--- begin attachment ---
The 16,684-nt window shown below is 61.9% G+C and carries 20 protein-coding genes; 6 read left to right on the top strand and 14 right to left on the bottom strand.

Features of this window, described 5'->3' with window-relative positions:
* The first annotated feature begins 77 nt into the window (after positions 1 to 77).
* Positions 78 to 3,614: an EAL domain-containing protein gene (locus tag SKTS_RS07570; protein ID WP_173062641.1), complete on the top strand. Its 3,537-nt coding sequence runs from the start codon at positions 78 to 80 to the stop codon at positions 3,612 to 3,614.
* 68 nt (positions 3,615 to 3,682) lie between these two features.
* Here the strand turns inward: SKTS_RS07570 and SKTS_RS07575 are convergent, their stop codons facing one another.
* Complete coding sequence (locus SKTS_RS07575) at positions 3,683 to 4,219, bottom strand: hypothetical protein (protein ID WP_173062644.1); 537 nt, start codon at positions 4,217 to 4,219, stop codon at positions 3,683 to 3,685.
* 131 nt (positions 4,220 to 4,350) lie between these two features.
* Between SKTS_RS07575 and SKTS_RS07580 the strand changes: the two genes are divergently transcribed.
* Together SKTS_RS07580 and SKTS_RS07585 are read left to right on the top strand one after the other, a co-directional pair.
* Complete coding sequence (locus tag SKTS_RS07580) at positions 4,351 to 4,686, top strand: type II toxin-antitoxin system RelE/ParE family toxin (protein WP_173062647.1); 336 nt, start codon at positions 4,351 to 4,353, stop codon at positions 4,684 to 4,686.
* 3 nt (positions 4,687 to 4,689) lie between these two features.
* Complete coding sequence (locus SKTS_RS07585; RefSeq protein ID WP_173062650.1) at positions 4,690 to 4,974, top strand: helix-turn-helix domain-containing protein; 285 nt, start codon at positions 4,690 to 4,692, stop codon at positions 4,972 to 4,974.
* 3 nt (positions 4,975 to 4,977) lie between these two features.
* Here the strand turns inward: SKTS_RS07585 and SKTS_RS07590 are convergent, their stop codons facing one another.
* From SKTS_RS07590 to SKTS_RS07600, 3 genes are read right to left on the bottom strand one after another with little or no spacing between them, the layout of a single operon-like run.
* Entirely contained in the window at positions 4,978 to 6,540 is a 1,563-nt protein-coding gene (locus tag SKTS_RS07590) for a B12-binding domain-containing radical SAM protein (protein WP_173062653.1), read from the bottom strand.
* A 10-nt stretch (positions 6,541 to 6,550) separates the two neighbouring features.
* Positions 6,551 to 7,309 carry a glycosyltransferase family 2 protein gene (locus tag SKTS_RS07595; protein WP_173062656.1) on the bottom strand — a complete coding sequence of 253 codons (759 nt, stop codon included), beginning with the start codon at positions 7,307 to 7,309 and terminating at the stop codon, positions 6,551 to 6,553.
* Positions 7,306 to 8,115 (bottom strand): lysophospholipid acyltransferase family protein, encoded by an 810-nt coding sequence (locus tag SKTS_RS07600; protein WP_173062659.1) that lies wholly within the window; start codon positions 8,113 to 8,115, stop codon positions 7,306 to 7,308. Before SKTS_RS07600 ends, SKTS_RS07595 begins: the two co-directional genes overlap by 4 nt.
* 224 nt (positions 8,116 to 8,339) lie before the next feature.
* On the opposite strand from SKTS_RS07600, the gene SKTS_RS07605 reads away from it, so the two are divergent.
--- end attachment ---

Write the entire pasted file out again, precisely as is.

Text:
The 16,684-nt window shown below is 61.9% G+C and carries 20 protein-coding genes; 6 read left to right on the top strand and 14 right to left on the bottom strand.

Features of this window, described 5'->3' with window-relative positions:
* The first annotated feature begins 77 nt into the window (after positions 1 to 77).
* Positions 78 to 3,614: an EAL domain-containing protein gene (locus tag SKTS_RS07570; protein ID WP_173062641.1), complete on the top strand. Its 3,537-nt coding sequence runs from the start codon at positions 78 to 80 to the stop codon at positions 3,612 to 3,614.
* 68 nt (positions 3,615 to 3,682) lie between these two features.
* Here the strand turns inward: SKTS_RS07570 and SKTS_RS07575 are convergent, their stop codons facing one another.
* Complete coding sequence (locus SKTS_RS07575) at positions 3,683 to 4,219, bottom strand: hypothetical protein (protein ID WP_173062644.1); 537 nt, start codon at positions 4,217 to 4,219, stop codon at positions 3,683 to 3,685.
* 131 nt (positions 4,220 to 4,350) lie between these two features.
* Between SKTS_RS07575 and SKTS_RS07580 the strand changes: the two genes are divergently transcribed.
* Together SKTS_RS07580 and SKTS_RS07585 are read left to right on the top strand one after the other, a co-directional pair.
* Complete coding sequence (locus tag SKTS_RS07580) at positions 4,351 to 4,686, top strand: type II toxin-antitoxin system RelE/ParE family toxin (protein WP_173062647.1); 336 nt, start codon at positions 4,351 to 4,353, stop codon at positions 4,684 to 4,686.
* 3 nt (positions 4,687 to 4,689) lie between these two features.
* Complete coding sequence (locus SKTS_RS07585; RefSeq protein ID WP_173062650.1) at positions 4,690 to 4,974, top strand: helix-turn-helix domain-containing protein; 285 nt, start codon at positions 4,690 to 4,692, stop codon at positions 4,972 to 4,974.
* 3 nt (positions 4,975 to 4,977) lie between these two features.
* Here the strand turns inward: SKTS_RS07585 and SKTS_RS07590 are convergent, their stop codons facing one another.
* From SKTS_RS07590 to SKTS_RS07600, 3 genes are read right to left on the bottom strand one after another with little or no spacing between them, the layout of a single operon-like run.
* Entirely contained in the window at positions 4,978 to 6,540 is a 1,563-nt protein-coding gene (locus tag SKTS_RS07590) for a B12-binding domain-containing radical SAM protein (protein WP_173062653.1), read from the bottom strand.
* A 10-nt stretch (positions 6,541 to 6,550) separates the two neighbouring features.
* Positions 6,551 to 7,309 carry a glycosyltransferase family 2 protein gene (locus tag SKTS_RS07595; protein WP_173062656.1) on the bottom strand — a complete coding sequence of 253 codons (759 nt, stop codon included), beginning with the start codon at positions 7,307 to 7,309 and terminating at the stop codon, positions 6,551 to 6,553.
* Positions 7,306 to 8,115 (bottom strand): lysophospholipid acyltransferase family protein, encoded by an 810-nt coding sequence (locus tag SKTS_RS07600; protein WP_173062659.1) that lies wholly within the window; start codon positions 8,113 to 8,115, stop codon positions 7,306 to 7,308. Before SKTS_RS07600 ends, SKTS_RS07595 begins: the two co-directional genes overlap by 4 nt.
* 224 nt (positions 8,116 to 8,339) lie before the next feature.
* On the opposite strand from SKTS_RS07600, the gene SKTS_RS07605 reads away from it, so the two are divergent.